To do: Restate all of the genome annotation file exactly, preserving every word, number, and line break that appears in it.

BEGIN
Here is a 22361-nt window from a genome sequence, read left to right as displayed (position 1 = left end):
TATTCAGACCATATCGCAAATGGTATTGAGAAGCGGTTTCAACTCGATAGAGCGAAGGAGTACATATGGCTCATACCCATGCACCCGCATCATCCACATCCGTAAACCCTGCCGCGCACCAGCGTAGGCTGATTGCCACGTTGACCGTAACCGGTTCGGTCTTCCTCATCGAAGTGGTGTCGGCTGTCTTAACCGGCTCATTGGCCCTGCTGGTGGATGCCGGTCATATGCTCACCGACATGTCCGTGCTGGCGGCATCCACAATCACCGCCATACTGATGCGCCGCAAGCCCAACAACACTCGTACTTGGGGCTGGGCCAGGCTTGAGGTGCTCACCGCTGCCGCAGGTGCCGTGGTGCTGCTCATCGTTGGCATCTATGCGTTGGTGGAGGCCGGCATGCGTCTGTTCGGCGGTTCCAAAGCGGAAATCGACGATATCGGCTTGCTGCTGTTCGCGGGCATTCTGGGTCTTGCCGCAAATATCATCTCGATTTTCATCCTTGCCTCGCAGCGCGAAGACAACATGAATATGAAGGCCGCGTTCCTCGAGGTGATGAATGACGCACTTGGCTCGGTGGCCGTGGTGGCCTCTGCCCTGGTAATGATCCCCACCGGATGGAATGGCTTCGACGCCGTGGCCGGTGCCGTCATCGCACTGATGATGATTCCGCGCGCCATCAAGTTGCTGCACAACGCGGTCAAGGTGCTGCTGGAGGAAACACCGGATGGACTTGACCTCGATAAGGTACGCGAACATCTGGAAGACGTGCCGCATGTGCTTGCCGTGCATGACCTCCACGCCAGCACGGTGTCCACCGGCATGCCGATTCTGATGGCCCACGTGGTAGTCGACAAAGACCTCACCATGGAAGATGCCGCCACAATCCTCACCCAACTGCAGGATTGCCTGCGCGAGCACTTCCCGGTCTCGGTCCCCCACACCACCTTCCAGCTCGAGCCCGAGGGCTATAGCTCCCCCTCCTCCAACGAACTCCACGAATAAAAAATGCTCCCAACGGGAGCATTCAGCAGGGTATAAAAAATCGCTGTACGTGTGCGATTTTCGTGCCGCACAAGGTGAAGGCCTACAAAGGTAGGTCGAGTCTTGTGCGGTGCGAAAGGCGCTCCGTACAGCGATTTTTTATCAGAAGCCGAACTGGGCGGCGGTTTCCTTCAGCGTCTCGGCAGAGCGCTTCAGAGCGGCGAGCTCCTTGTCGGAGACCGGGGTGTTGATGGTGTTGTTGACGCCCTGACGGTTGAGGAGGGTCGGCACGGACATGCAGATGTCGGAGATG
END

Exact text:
Here is a 22361-nt window from a genome sequence, read left to right as displayed (position 1 = left end):
TATTCAGACCATATCGCAAATGGTATTGAGAAGCGGTTTCAACTCGATAGAGCGAAGGAGTACATATGGCTCATACCCATGCACCCGCATCATCCACATCCGTAAACCCTGCCGCGCACCAGCGTAGGCTGATTGCCACGTTGACCGTAACCGGTTCGGTCTTCCTCATCGAAGTGGTGTCGGCTGTCTTAACCGGCTCATTGGCCCTGCTGGTGGATGCCGGTCATATGCTCACCGACATGTCCGTGCTGGCGGCATCCACAATCACCGCCATACTGATGCGCCGCAAGCCCAACAACACTCGTACTTGGGGCTGGGCCAGGCTTGAGGTGCTCACCGCTGCCGCAGGTGCCGTGGTGCTGCTCATCGTTGGCATCTATGCGTTGGTGGAGGCCGGCATGCGTCTGTTCGGCGGTTCCAAAGCGGAAATCGACGATATCGGCTTGCTGCTGTTCGCGGGCATTCTGGGTCTTGCCGCAAATATCATCTCGATTTTCATCCTTGCCTCGCAGCGCGAAGACAACATGAATATGAAGGCCGCGTTCCTCGAGGTGATGAATGACGCACTTGGCTCGGTGGCCGTGGTGGCCTCTGCCCTGGTAATGATCCCCACCGGATGGAATGGCTTCGACGCCGTGGCCGGTGCCGTCATCGCACTGATGATGATTCCGCGCGCCATCAAGTTGCTGCACAACGCGGTCAAGGTGCTGCTGGAGGAAACACCGGATGGACTTGACCTCGATAAGGTACGCGAACATCTGGAAGACGTGCCGCATGTGCTTGCCGTGCATGACCTCCACGCCAGCACGGTGTCCACCGGCATGCCGATTCTGATGGCCCACGTGGTAGTCGACAAAGACCTCACCATGGAAGATGCCGCCACAATCCTCACCCAACTGCAGGATTGCCTGCGCGAGCACTTCCCGGTCTCGGTCCCCCACACCACCTTCCAGCTCGAGCCCGAGGGCTATAGCTCCCCCTCCTCCAACGAACTCCACGAATAAAAAATGCTCCCAACGGGAGCATTCAGCAGGGTATAAAAAATCGCTGTACGTGTGCGATTTTCGTGCCGCACAAGGTGAAGGCCTACAAAGGTAGGTCGAGTCTTGTGCGGTGCGAAAGGCGCTCCGTACAGCGATTTTTTATCAGAAGCCGAACTGGGCGGCGGTTTCCTTCAGCGTCTCGGCAGAGCGCTTCAGAGCGGCGAGCTCCTTGTCGGAGACCGGGGTGTTGATGGTGTTGTTGACGCCCTGACGGTTGAGGAGGGTCGGCACGGACATGCAGATGTCGGAGATG